Volunteers Kristine Shepherd (left) and Kona Sankey with some of the Christmas gifts they gave to the less fortunate at the Nanaimo Square Christmas dinner.                                Mark Brett/Western News

Volunteers Kristine Shepherd (left) and Kona Sankey with some of the Christmas gifts they gave to the less fortunate at the Nanaimo Square Christmas dinner. Mark Brett/Western News

Volunteers step up to warm the hearts and fill tummies in Penticton

A group of volunteers had a special Christmas dinner for the less fortunate in Nanaimo Square

More than the hot meal and a cozy sleeping bag, it was the love of a group of strangers that most warmed Harley’s heart on a cold December night.

Having lived on the street for a forgotten number of years, Harley knows where the meals and blankets can be found, but it’s that compassion that often seems to be in short supply. But not tonight.

“This, that they really care, means more than anything,” he said, nodding to the smiling volunteers standing under the Christmas-lit trees in Nanaimo Square.

Harley enjoys his Christmas dinner in Nanaimo Square.
Mark Brett/Western News

Those volunteers were dishing up meals with a smile and a hug for the group of homeless and less fortunate gathered there for Christmas Dinner in Nanaimo Square.

Related: 100 Homes showing documentary on homelessness

This is just one of Kristine Shepherd’s weekly Monday night dinners in Nanaimo Square, something she started three years ago to try and help.

“They’re all having a good time. It’s bad economic times … but everybody’s able to come together and help each other out. They care, they just really care,” said Harley.

It was a labour of love Shepherd undertook when Mike Forster’s Keep the Cold Off Nanaimo group ceased operations.

“Keep the Cold Off was a wonderful organization but was coming to an end and I couldn’t do everything they did but I could take over the dinners and now it’s just become so much more,” said Shepherd during a break from dishing up meals from the portable hot plate.

“I was almost on the street myself. I would be here with them now if I didn’t have the family support system I do, but a lot of people don’t have that support system so I decided that we needed to create that.”

Ann was sitting in the shadows of the large brick building with her plate of food, the last portion of which she scraped into a plastic container for later.

“Yeah, I guess it’s a little like Christmas here, they got lots of presents in those bags under the trees and the pretty lights,” she said, pointing up at the large blue and white star on top of the 50-foot fir tree. “I remember Christmas time, but I guess…”

Her words trail off as she turns and walks towards the alleyway.

“Obviously the need is still there. I do know that Penticton has their cold weather shelters and they’re all open right now but there’s still the need,” said Shepherd. “They get kicked out of the shelter in the morning. Then they have to be around town and hope to get back in the shelter in the evening but there are still only a certain number of beds.”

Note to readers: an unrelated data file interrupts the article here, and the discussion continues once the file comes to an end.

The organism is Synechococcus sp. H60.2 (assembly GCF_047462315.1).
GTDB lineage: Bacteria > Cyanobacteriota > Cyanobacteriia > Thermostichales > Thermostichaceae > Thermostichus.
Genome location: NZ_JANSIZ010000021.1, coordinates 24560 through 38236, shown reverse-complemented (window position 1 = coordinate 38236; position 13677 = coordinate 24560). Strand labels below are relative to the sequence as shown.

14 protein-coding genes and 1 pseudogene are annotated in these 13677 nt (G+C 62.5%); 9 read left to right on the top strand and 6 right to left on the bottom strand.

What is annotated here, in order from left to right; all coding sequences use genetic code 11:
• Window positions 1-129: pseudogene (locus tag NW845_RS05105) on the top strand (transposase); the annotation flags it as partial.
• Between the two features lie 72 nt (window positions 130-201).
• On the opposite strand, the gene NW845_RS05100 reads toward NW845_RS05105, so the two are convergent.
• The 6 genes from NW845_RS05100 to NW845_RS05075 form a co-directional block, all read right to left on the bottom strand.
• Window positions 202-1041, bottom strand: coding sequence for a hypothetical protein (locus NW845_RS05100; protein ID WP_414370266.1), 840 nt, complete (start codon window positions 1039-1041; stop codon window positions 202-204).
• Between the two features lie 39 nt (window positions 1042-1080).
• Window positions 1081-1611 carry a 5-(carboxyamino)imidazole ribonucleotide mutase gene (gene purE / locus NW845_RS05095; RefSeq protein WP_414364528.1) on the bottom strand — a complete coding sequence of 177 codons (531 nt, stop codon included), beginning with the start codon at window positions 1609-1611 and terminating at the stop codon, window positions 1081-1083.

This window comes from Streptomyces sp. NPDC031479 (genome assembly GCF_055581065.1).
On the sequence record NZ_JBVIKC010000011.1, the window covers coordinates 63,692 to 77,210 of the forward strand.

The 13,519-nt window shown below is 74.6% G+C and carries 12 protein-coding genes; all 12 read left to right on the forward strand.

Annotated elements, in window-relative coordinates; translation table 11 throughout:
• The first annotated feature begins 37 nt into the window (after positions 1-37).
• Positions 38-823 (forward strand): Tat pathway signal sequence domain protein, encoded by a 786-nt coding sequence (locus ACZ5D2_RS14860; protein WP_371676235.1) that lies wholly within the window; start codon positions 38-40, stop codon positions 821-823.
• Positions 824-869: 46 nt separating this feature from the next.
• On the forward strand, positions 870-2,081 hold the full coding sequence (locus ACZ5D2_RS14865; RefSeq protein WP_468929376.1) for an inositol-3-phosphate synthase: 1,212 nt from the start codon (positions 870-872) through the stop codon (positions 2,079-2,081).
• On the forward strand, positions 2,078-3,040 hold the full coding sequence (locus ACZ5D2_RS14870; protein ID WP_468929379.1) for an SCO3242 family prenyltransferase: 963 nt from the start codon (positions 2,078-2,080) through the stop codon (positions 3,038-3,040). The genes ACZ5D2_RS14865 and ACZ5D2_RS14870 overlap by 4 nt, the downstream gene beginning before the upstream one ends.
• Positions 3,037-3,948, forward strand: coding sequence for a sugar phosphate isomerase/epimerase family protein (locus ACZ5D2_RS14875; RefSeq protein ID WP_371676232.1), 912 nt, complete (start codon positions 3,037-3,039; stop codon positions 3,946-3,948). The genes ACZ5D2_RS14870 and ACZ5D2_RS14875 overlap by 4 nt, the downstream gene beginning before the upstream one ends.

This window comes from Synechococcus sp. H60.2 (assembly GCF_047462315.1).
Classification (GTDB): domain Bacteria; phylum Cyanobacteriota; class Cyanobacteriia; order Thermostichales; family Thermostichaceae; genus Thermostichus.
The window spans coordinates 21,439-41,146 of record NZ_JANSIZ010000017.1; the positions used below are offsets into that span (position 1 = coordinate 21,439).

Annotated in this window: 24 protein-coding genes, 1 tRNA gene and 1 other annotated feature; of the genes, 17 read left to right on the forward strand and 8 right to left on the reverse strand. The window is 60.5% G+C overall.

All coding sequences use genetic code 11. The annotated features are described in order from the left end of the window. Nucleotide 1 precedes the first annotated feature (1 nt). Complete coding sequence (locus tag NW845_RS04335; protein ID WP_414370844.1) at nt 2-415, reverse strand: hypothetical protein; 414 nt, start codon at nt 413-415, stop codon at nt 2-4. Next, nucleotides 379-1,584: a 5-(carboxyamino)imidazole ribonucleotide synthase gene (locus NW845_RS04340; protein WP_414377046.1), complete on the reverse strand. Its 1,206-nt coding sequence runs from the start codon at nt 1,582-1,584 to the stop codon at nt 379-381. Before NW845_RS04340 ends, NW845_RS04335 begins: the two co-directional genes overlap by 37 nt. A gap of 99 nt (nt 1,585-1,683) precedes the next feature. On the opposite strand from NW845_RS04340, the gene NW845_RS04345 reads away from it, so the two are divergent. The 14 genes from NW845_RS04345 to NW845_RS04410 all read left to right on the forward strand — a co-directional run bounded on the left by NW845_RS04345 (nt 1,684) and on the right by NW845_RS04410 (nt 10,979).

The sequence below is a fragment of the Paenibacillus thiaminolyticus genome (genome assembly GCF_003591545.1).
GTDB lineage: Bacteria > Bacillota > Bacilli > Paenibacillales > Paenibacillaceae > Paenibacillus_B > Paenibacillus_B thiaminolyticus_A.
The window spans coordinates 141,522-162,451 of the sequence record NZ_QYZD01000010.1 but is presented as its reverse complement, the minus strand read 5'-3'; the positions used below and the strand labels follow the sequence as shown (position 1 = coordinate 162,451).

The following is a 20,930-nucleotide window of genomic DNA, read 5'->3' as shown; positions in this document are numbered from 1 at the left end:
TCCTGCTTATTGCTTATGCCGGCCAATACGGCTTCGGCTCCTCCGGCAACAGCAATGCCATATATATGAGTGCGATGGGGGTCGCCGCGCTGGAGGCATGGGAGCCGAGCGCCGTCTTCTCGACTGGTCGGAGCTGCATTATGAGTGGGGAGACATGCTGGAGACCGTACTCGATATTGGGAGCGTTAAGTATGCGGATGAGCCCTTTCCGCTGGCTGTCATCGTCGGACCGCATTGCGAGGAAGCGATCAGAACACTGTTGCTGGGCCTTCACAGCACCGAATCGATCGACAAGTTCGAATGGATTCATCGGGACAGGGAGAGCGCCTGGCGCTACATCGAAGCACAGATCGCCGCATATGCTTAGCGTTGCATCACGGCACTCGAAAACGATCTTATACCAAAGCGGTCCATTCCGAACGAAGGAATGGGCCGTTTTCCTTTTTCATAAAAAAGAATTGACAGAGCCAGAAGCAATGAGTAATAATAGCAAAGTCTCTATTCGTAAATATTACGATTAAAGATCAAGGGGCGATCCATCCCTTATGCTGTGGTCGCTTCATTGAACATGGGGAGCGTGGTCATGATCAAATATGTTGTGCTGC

A special hot Christmas dinner was served up in Nanaimo Square recently thanks to a group of volunteers led by Kristine Shepherd who are at the location every Monday evening.
Mark Brett/Western News

Only once in the three years has she had to call the police (for a fight) — “usually my mommy voice works” — but for the most part the people she helps look after themselves and each other are very grateful for her help.

The only negative response she heard came last October after a published report that two RDOS directors, Penticton Coun. Judy Sentes and Area F director Michael Brydon, suggested the Interior Health Authority be utilized to bring an end to the program under the pretext of food safety.

“It’s been really positive for the most part but since that backlash from that council member I’ve got twice as many donations and twice as many people wanting to volunteer, so a Christmas thank you card to Judy Sentes,” said Shepherd.

Barb was another person at the square this night.

“It’s so nice that they’re (volunteers) here for the homeless. The homeless know there will be people here Monday night and they come because they are hungry and have nowhere else to go,” she said. “They don’t judge the people and they talk to them and smile, I don’t know what would happen without them (volunteers).”

Related: ‘Lost in the shuffle’: Penticton homeless struggle with camp restrictions

As the meal winds down, Barb, leaning on her walker, heads off in one direction and Harley, his new sleeping bag tucked away in the bundled up blanket slung over his shoulder, disappears into the night.

Thanks to Kristine and her volunteers who celebrate the true meaning of Christmas throughout the year, this night at least will be a little warmer — both inside and out.


 

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Kristine Shepherd (right) and a volunteer dish up a plate of hot food for the less fortunate at her Nanaimo Square Christmas dinner.                                Mark Brett/Western News

Kristine Shepherd (right) and a volunteer dish up a plate of hot food for the less fortunate at her Nanaimo Square Christmas dinner. Mark Brett/Western News

Harley heads out onto the street after spending time with friends at the Nanaimo Square Christmas dinner put on by volunteers.                                Mark Brett/Western News

Harley heads out onto the street after spending time with friends at the Nanaimo Square Christmas dinner put on by volunteers. Mark Brett/Western News

Bins of clothes, blankets and hot food were available at the recent Christmas in Nanaimo Square.                                Mark Brett/Western News

Bins of clothes, blankets and hot food were available at the recent Christmas in Nanaimo Square. Mark Brett/Western News

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